You can tell by the heat and humidity around these parts that summer has definitely arrived. As an adult, I find myself hiding inside, enjoying the comfort of my air conditioned studio. But as a kid, I spent days like this riding my bike, fishing for brook trout in a nearby stream, going swimming at the pool or playing baseball at our local park...
... and reading under a big shady tree. Reading comic books and chapter books; that was probably my favourite summer activity.
Among my favourite things to read were these thick, digest-sized collections that reprinted old Dennis the Menace comic books from the 1950s. I still have a pile of them, purchased at our local used book store for a quarter a piece when I was probably eight or nine years old.
I didn't know it at the time, but those comics weren't drawn by Dennis creator, Hank Ketcham. The early Dennis comic books - the one's reprinted in those digest-size paperbacks - were drawn by a tremendously talented and largely unknown cartoonist named Al Wiseman.
Wiseman was, in no uncertain terms, a brilliant cartoonist.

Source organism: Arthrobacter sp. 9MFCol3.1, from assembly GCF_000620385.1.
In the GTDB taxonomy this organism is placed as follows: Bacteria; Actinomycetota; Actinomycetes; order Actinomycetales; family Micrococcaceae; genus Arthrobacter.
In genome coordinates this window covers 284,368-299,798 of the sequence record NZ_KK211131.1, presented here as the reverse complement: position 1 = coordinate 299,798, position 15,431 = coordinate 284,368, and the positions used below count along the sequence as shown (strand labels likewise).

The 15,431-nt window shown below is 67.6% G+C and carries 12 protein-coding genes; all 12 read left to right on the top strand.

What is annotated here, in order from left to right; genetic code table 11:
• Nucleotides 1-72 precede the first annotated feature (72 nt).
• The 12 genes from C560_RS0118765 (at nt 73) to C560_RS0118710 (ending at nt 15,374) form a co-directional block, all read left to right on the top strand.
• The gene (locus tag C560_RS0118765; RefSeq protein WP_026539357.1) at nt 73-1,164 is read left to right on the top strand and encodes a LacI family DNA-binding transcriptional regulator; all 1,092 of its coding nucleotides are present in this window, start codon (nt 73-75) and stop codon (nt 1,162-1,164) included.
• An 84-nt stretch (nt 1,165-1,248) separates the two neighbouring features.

Using a refined, almost 'technical' line, Al Wiseman managed to capture all the character of his subjects and impart a range and subtlety of motion - and emotion - missing from the vast majority of work done by lesser cartoonists.
Wiseman's impressive drawing skills are evident in every panel of any page he drew...
... but nowhere more so than in panels that show the human form is motion.
Combining slapstick body language and the accuracy of superior draftsmanship gave Wiseman's work a believability that had me hooked from the first page of every hilarious story.
Wiseman's Dennis lived in an alternate reality of suburban mundanity I could totally accept as being 'a real place.' It looked very much like the neighbourhood I was growing up in...
... which made Dennis' outrageous antics all the more appealing to me as a kid.
I could relate because Wiseman seemed to be drawing my world with tremendous accuracy - but with more crashing, smashing and yelling!
One thing I was oblivious to at the time but now have tremendous admiration for is Al Wiseman's expert use of silhouette.
No doubt Wiseman intended to save some time rendering detail... but drawing a well-defined silhouette is not easy to do well.
Wiseman's silhouettes were always attractively designed, easy to read, and told the story of the picture in a clear, concise manner.
When he really wanted to show off though, Wiseman would spare no detail in delineating the complex chaos and joyful mayhem only Dennis Mitchell could create!
This week: a look at some of the great illustrators of books (and comic books) from my childhood summers.
* Al Wiseman's grand daughter has created a blog about her grandfather with some biographical information. Click here to take a look.